Irish scientists attempt to answer mysteries of solar weather

Belfast scientists will play a central part in helping us find out some of answers to the mysteries of solar weather. They are to study and observe the build up on the sun’s surface of magnetic energy lead to solar flares and explosions that affects the earth.

Solar activity to be studied by scientists at Queens University, Belfast

Solar activity to be studied by scientists at Queens University, Belfast Image by NASA Goddard Space Fligh / CC BY 2.0

This activity has serious ramifications on this planet as it disrupts power grids and telecommunications, with one case taking out the entire grid in Quebec, Canada, for 12 hours, BBC Northern Ireland reports. Prof Mihalis Mathioudakis, from Queen's University explained that they would now try to predict when such explosions would occur. That way, they could give a warning to the public about blackouts of power or grounding of airflights, he added.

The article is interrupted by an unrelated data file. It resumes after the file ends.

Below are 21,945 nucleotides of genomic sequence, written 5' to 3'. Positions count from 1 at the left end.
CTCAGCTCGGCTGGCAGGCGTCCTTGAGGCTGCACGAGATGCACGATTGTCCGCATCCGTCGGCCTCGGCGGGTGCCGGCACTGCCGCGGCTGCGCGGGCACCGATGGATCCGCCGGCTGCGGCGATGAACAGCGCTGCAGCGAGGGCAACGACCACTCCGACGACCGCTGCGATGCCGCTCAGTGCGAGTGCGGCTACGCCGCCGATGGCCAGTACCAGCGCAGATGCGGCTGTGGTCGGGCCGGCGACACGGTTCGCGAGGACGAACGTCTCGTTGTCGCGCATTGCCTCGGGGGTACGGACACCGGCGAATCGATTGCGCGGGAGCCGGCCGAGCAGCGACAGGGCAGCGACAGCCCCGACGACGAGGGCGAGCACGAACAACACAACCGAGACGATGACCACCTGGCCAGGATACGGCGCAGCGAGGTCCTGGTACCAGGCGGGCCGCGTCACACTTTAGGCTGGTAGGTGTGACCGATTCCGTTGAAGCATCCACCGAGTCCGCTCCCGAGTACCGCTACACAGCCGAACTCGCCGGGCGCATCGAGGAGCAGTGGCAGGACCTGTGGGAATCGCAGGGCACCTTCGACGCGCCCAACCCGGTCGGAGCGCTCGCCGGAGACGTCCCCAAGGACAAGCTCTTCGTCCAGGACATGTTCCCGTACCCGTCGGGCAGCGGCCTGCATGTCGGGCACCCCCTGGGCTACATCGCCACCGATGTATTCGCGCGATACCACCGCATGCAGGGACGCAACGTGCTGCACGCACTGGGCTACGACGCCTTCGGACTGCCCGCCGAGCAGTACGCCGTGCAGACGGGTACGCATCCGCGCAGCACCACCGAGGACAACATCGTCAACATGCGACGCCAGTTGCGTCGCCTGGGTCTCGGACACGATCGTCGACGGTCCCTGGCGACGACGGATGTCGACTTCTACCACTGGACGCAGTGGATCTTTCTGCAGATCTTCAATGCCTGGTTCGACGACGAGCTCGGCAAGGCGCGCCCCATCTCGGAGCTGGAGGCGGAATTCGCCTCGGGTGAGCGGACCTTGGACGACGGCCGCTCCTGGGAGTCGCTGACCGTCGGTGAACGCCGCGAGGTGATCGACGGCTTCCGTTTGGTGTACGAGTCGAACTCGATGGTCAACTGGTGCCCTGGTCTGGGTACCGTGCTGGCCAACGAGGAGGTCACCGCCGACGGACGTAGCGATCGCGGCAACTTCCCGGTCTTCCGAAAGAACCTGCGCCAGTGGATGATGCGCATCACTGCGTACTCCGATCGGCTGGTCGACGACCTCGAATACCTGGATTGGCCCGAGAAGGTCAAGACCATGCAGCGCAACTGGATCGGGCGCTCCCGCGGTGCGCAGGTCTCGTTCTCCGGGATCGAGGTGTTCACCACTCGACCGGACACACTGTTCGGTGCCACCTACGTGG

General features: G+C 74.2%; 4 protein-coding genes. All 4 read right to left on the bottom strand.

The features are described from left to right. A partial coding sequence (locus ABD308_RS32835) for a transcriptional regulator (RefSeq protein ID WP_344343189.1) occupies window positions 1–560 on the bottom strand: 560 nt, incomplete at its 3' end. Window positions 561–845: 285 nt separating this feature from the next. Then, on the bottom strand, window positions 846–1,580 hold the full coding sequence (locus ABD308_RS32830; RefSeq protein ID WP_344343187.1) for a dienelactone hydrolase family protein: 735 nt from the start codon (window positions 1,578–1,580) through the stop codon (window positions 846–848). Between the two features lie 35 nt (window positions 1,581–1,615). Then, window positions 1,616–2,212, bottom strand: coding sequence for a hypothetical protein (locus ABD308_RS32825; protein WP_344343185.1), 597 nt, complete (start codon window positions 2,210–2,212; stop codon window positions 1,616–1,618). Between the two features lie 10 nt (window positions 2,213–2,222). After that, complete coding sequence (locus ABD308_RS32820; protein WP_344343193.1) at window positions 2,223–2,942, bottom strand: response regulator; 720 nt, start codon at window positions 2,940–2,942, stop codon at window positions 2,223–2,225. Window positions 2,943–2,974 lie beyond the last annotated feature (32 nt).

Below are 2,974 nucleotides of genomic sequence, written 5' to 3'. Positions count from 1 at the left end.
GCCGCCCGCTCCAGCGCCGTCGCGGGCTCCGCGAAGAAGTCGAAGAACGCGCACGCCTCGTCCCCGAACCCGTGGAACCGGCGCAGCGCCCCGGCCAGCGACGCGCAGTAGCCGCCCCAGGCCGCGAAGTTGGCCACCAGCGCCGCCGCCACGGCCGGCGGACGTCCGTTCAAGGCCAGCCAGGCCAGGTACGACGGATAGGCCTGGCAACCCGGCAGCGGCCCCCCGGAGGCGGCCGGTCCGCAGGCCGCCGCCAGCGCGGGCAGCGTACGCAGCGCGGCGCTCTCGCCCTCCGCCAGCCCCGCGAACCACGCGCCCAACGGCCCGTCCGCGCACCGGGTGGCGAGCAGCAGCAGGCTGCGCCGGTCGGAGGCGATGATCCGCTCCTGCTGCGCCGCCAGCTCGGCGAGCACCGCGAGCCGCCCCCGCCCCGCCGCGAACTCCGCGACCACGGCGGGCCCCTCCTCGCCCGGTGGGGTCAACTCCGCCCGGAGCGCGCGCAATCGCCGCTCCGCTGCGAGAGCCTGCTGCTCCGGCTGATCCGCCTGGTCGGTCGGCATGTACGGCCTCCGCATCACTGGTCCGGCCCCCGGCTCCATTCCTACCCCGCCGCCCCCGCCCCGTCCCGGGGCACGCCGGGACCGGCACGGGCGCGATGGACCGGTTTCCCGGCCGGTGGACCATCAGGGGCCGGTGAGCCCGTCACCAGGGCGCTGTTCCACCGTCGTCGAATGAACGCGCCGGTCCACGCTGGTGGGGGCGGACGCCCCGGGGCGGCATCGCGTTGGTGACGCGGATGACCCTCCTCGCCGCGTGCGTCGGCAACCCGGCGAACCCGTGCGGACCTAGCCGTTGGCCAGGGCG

The University is also playing a leading role, in tandem with a consortium of UK universities and businesses, in the construction of cameras for the world's biggest solar telescope, which will cost £226 million. It will be four years though, before the Daniel K Inouye Solar Telescope (DKIST) will be launched on a mountain in Maui, Hawaii. It will possess a four metre-wide mirror that will be able to pick up previously undiscovered details of the surface of the star. It has been likened to scrutinizing a £1 coin in Dublin from a telescope watching from Belfast. Prof Mathioudakis said the new telescope would allow scientists to explore solar magnetic field generation and dissipation like never before.

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